Edited Gulfstream Release -– Born and raised in Brooklyn, Joey Martinez is a proud New Yorker whose boyhood dream came true when he rode his first career winner at Aqueduct Dec. 9, 2016.
The 27-year-old jockey, an avid New York Yankees fan, went on to enjoy a productive apprenticeship while riding at Aqueduct, Belmont, and Saratoga.
He couldn’t imagine riding anywhere else.
However, Martinez would find himself at a crossroads that would eventually lead him to Gulfstream Park instead of Saratoga this summer following a business slowdown upon losing his apprentice weight allowance, sustaining a broken collarbone during a training-hours mishap, and the passing of his grandmother.
“I’m from New York. I’m not a name rider yet like I want to be. Going to Saratoga, they want the Top 5, I understand that,” Martinez said. “I’m a Yankees fan. If you’re in the ninth inning, you’re going to put in your best closing pitcher, rather than the guy just starting out. Of course, they want the bigger names instead of Martinez. I’d rather go somewhere else and show who Joey Martinez is.”
A third-generation jockey, Martinez rode his last race in New York at Aqueduct on Dec. 13.
“Unfortunately, my grandmother passed away last November and I went to Ocala, Florida to take care of my grandfather,” he said. “That’s why I haven’t been riding.”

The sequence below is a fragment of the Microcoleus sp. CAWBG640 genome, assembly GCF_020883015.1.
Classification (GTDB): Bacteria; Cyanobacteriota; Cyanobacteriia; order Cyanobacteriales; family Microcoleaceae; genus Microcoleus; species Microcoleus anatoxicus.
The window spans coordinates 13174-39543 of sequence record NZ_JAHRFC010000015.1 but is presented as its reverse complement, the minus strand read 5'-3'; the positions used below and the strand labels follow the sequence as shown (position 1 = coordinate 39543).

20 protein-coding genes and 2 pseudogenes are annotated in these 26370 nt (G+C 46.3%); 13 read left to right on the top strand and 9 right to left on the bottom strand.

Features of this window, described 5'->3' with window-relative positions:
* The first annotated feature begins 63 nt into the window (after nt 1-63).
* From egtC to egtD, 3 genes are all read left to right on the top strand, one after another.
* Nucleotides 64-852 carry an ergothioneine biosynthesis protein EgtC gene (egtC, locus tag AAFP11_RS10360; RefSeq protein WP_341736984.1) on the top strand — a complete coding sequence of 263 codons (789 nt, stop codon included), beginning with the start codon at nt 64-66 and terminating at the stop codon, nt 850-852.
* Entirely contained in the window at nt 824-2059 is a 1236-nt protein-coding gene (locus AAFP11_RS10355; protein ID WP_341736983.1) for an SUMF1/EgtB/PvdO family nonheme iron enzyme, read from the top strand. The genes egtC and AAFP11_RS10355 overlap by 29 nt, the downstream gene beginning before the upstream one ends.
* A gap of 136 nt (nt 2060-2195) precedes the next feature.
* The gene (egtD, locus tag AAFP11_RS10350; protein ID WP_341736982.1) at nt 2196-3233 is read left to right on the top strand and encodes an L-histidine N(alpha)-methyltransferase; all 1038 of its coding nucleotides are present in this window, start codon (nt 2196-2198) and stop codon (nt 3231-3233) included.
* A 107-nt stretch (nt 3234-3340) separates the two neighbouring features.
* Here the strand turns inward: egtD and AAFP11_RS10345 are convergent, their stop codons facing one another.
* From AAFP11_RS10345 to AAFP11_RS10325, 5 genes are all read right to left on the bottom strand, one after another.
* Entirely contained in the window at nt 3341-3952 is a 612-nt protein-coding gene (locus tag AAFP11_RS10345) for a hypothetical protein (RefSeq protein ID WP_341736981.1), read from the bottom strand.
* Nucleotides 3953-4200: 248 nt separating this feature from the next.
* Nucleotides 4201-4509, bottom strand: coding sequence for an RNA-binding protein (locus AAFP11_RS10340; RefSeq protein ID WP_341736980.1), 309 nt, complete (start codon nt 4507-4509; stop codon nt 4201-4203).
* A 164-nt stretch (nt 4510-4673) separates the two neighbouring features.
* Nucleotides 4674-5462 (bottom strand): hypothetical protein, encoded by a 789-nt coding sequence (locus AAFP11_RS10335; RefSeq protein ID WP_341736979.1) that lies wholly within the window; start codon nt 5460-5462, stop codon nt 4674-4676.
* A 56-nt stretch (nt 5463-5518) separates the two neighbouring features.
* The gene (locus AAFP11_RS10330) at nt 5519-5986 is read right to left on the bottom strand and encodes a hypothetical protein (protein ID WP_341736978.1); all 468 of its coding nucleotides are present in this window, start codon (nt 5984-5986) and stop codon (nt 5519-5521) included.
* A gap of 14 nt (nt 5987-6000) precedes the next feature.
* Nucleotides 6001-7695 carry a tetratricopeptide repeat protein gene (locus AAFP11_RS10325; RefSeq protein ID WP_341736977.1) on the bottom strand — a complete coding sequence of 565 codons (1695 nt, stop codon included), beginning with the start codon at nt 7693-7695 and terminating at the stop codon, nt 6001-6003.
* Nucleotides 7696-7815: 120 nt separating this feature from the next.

Martinez rode a couple of races at Penn National in April before calling jockey agent P.J. Campo in New York.
“I reached out to him. I said, ‘What do you think of me going to Gulfstream with you representing me, if you’re interested?’” Martinez said. “He said, ‘How soon can you get there?’ I said, ‘I’ll pack my stuff can go now.’”
Martinez, who was a promising amateur boxer during his teen years, has brought a fighter’s mentality to Gulfstream Park.
“I didn’t go to the Olympic Trials to officially make the U.S. Olympic Team in 2012 because I wanted to ride horses and be a jockey,” said Martinez, who finished third aboard the 39-1 shot Northern Transit Sunday. “I had an offer from Golden Boy Promotions to turn professional, but I still said, ‘No, I want to be a jockey.’”
Martinez, who regards veteran jockey Jose Lezcano as a mentor and friend, may be still fighting to make a name for himself, but it isn’t due to a lack of confidence in his abilities.
“I’m not a cocky man at all, but I’m very, very confident. Coming down the stretch, I feel like nobody can beat me. That’s the confidence I have,” Martinez said. “I finish really strong and I think what helps me get a lot out of horses is that I’m always relaxed and very patient.
“I believe the more comfortable and relaxed you are on a horse, they’ll be as comfortable as you are. I go you there and have fun. I come out of the gate and try to find my position and let the horse tell me what he wants to do. Let him find a comfortable rhythm.”